Since Hurricane Katrina upended my life, I took my unselfish self up quite a few notches, learning whole new ways to be incredibly generous. I opened my one-bedroom apartment to my newly homeless parents for a total of 16 months, only letting them pay for food, gas, and household items — no paying for rent, utilities, or insurance. After that, we moved to a rented house with much the same arrangement, although since we rented a larger house to accommodate our office as well, I charged the business a portion of the rent and utilities. I didn’t object when, after my grandfather’s death, my grandmother moved in with us for seven months, despite the fact that this meant a lot of adjustment for all of us. And when we decided at the end of that time that the only sane solution was to move across the lake — putting us living near enough that we could support and assist my grandmother while she lives in her own home — I went along, keeping my car, my furniture, and my financial resources available to my parents.
I don’t regret these decisions, because I love my parents and want to support them and give back to them for all that they’ve given me. But as a result of these choices, I’ve become jealously guarded about how I spend my limited free time. There has to be some area of my life where I come first, where I do exactly what makes me happy and nothing else. I’m no longer willing to compromise as much as I was. And so recently, I find myself in conflict with people who are similarly focused, who are more concerned with what they want than what I want.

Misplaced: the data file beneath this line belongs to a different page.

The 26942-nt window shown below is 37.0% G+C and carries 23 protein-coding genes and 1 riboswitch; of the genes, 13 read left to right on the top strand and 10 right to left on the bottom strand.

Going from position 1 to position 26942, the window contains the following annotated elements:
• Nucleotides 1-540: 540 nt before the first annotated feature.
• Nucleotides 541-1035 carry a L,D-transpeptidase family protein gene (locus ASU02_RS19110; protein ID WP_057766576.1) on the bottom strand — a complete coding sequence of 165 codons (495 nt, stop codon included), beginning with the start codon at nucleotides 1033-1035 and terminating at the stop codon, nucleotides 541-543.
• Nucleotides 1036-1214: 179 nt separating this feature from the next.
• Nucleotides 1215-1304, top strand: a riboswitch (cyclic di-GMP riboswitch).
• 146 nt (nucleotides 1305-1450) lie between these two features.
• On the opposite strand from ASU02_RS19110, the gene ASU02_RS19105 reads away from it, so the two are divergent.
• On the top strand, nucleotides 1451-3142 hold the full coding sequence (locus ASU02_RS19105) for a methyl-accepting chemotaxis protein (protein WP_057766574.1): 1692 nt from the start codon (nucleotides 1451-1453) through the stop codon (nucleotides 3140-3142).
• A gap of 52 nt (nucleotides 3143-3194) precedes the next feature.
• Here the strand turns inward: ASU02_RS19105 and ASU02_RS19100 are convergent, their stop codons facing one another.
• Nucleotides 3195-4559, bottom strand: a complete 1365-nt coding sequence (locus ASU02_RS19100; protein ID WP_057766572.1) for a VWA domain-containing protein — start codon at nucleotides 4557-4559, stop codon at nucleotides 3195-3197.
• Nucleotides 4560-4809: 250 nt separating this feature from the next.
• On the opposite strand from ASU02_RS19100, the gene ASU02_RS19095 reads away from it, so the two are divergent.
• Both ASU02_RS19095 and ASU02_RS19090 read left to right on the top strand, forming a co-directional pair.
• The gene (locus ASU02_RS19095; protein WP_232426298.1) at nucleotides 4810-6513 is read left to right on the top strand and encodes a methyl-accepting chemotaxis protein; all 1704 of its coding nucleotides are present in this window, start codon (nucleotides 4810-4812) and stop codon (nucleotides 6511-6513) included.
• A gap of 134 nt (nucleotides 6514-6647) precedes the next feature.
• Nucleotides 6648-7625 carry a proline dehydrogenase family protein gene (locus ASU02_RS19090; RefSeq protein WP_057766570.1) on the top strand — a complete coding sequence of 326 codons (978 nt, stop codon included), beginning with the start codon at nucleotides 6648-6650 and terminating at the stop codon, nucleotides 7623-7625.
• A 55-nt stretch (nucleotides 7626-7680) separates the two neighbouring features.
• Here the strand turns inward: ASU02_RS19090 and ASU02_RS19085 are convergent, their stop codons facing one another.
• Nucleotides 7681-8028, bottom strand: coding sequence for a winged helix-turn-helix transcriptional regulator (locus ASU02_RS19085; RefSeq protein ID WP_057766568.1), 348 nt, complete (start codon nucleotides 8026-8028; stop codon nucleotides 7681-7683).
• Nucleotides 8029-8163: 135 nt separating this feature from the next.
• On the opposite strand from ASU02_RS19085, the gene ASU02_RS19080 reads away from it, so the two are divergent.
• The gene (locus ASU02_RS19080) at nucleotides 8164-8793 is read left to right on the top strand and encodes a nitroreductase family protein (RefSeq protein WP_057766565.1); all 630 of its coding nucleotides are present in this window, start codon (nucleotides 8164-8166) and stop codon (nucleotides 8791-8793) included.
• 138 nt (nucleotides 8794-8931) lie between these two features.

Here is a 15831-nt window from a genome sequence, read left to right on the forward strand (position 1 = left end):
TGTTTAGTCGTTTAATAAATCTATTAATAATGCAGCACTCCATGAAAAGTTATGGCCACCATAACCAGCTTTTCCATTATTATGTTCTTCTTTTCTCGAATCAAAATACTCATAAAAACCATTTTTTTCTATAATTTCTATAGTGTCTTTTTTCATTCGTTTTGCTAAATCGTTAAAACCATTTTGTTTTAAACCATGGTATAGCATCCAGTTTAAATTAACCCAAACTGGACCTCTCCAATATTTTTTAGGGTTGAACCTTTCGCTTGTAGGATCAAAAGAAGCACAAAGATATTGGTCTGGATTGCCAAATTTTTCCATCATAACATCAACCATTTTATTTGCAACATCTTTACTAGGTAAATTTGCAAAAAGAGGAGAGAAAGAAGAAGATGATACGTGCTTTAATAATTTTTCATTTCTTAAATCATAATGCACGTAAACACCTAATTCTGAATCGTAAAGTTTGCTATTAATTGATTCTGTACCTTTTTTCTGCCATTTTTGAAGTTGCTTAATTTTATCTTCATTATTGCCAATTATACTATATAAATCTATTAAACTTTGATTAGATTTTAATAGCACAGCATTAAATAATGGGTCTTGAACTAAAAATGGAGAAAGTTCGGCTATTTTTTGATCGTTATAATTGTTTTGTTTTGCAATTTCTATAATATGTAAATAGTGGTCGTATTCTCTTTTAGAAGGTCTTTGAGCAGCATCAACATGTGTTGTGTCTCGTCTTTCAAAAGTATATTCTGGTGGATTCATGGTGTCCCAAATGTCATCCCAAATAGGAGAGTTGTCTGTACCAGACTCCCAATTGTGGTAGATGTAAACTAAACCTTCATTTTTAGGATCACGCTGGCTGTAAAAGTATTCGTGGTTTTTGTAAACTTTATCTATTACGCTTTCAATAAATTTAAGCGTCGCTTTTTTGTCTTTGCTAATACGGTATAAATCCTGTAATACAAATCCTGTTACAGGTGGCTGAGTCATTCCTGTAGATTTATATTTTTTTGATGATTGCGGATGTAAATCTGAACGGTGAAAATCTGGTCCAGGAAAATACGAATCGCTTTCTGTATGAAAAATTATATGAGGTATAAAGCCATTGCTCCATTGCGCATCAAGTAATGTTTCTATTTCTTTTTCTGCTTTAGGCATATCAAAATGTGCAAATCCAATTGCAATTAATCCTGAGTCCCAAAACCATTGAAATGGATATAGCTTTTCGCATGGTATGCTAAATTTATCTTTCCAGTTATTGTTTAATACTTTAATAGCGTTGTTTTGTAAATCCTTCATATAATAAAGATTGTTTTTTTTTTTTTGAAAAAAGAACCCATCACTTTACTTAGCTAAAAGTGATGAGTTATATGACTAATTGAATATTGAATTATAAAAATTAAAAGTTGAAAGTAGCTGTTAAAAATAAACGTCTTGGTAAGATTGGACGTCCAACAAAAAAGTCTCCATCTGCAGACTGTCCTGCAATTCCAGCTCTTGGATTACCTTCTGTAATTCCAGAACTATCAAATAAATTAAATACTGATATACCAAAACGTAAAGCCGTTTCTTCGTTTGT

Are they being selfish by not listening to what I want or need, by ignoring my feelings for the sake of their own? Maybe. And maybe I’m being selfish as well. But at this stage of my life, I feel like I’ve earned a little selfishness; I’m due having a few people listen to what I want for a change. And I’m more than willing to let go of any relationship that is no longer meeting my needs. I have too many demands on me to spend energy on a relationship that takes more from me than it gives back.
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